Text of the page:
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Reverse Engineering Binary Kernel Drivers

by Javantea
Written Oct 8 - 26, 2008
Research Done Apr 27 - May 25, 2008

Reverse Engineering 1 version 0.1 [sig]


Linux Kernel drivers are very important this year and will continue to be in the coming years. Multiple kernel driver projects are underway and multiple methods are being used to develop them. As a software developer and hacker, I find that reverse engineering is one of the most important methods in writing kernel drivers for devices that currently lack open source drivers. Whether the method is snooping in on communication, brute forcing data, or analysis of driver state, reverse engineering tactics are employed. In this essay I will be reverse engineering a binary kernel driver, which is protected under copyright law as a fair use of copyrighted material. If you feel that I am violating your copyright during the production of this, please feel free to contact me and I will be glad to discuss this. Note however on the other hand that currently several Linux copyright holders consider binary blobs to be violations of their GPL copyright. These issues are connected and yet immaterial at this point. Let's just write the code.

I will be showing the user here how to write C code based on assembly (which is the binary). This is the basis of the reverse engineering technique I will be discussing.

First, remember that any binary has to actually execute on a system. No matter how obfuscated a piece of binary is, it should have a lot in common with output from the compiler. We can look at functions, calls, jumps, memory reads and writes in the same way we look at C code.

Let's think about what the code does. The HAL binary blob must be called and possibly call functions. These calls will pass data from one function to another. Thus, we're looking at this binary blob in the overall sense from the perspective of a black box that can be called with data and that in return calls us. It is also possible that it could make calls to hardware, but this isn't guaranteed.

Secondly, the person who is obsfucating this binary isn't really going to put a lot of work into hiding their code unless they're really well motivated. If not very motivated, they are likely going to do the least amount of work to cover their rears. They are going to make mistakes and we can definitely pull them out of their work.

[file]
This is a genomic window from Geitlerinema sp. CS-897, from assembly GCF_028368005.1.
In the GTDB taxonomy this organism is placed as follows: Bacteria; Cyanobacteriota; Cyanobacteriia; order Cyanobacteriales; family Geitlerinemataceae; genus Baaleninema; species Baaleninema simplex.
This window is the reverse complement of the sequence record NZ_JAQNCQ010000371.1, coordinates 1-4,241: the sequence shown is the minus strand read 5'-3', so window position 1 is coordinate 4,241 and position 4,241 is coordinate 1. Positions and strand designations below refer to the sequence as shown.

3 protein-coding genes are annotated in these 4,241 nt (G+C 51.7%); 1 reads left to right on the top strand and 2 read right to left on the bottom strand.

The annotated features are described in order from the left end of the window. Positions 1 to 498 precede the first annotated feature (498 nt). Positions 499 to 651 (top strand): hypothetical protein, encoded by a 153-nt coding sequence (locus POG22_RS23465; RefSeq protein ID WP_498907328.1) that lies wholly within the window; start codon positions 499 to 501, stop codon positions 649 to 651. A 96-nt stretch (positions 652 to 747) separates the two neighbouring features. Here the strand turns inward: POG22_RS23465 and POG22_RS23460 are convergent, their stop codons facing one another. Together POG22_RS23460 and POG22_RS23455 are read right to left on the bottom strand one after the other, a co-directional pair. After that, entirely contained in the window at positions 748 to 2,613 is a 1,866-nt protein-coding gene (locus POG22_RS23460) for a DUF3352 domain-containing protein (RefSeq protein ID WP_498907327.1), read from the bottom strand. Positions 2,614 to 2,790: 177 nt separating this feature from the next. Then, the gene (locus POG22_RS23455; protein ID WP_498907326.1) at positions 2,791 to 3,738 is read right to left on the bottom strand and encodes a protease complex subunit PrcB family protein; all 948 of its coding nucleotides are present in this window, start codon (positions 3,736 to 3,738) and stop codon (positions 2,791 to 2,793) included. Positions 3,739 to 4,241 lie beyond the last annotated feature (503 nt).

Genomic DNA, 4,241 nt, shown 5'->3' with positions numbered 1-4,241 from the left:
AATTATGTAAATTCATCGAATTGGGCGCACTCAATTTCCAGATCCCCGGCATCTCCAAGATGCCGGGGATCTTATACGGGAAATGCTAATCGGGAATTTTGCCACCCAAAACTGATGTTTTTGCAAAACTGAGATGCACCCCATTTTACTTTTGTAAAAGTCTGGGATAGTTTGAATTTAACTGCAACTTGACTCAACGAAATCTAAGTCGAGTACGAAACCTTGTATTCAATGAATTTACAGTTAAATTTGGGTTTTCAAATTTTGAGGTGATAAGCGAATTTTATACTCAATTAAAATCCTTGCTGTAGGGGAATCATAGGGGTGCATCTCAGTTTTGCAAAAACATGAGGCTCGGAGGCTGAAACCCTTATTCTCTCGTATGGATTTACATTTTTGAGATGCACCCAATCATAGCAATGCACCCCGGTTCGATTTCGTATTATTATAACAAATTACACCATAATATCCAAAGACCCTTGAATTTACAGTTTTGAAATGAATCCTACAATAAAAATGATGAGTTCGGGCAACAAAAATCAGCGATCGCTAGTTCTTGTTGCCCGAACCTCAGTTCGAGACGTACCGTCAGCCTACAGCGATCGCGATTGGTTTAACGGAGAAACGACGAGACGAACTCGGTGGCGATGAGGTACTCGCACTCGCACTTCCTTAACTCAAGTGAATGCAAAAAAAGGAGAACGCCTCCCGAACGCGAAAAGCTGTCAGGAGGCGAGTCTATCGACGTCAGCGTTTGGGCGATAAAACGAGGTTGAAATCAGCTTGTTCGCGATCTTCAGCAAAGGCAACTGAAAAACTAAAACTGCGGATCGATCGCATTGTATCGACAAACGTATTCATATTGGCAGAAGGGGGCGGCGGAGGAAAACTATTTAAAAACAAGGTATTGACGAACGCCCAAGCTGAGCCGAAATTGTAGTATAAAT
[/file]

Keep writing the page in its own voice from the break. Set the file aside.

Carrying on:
In the case of Madwifi, it is quite obvious that the person has a script that modifies each function name using some sort hash or something which gives us a consistent function name in each revision of the binary. Even the 64-bit and 32-bit versions have the same binary names. Lucky us. It does not seem to me that the binaries are obsfucated in any other way, so we can expect no runaround or spaghetti code that isn't also in the C code, which is good news. Any reversing I do should give us pretty much what they have in their code.


The first function I reversed was ath_hal_probe. Before I reversed it, I knew that it had something to do with the vendor_id and product_id and that it returned something that was used for vital items in the driver. After reversing it I feel a bit silly doing all that work to find out that it simply checks whether the vendor_id and product_id are used by this driver and returns a number that tells the driver which chipset is used, which is used in various parts of the driver (usually just if statements). Thus my reversing it only helps us find code that we really want to reverse more than others and doesn't actually give us any useful information otherwise.

[SEE code listing 1 in reveng1-0.1.tgz, madwifi_hal1.c.]

Kernel drivers are unlinked binaries which are not very useful to reverse engineers. Linked binaries are useful because we can see where the calls and such go to. To link a kernel driver, you can simply run ld or gcc to make a shared library out of it. It will act and list all the items it needs quite handily for the next part of analysis.

gcc -o hal-i386.so -shared madwifi/hal-i386.o

Since my first foray wasn't very useful I decided to reverse the overview of the HAL binary using my fun tool, Small Wide World. It's designed to graph node networks and has an interface to objdump disassemblies, objmap. It graphs functions and calls so that reverse engineers, security engineers and programmers can easily look at the structure of a program. With this program (SEE output below) I was able to find what functions were critical to the functioning of the binary. I wrote a quick addition to this program to find the function with the most calls, zz0016d832 with 78 calls. In order to prove that this method works, I will reverse engineer as much of this function as I can in 1 hour at 1:40 am on Saturday night. I'll be verbose as I can in the comments, but feel free to ask if you're interested in a piece of this code.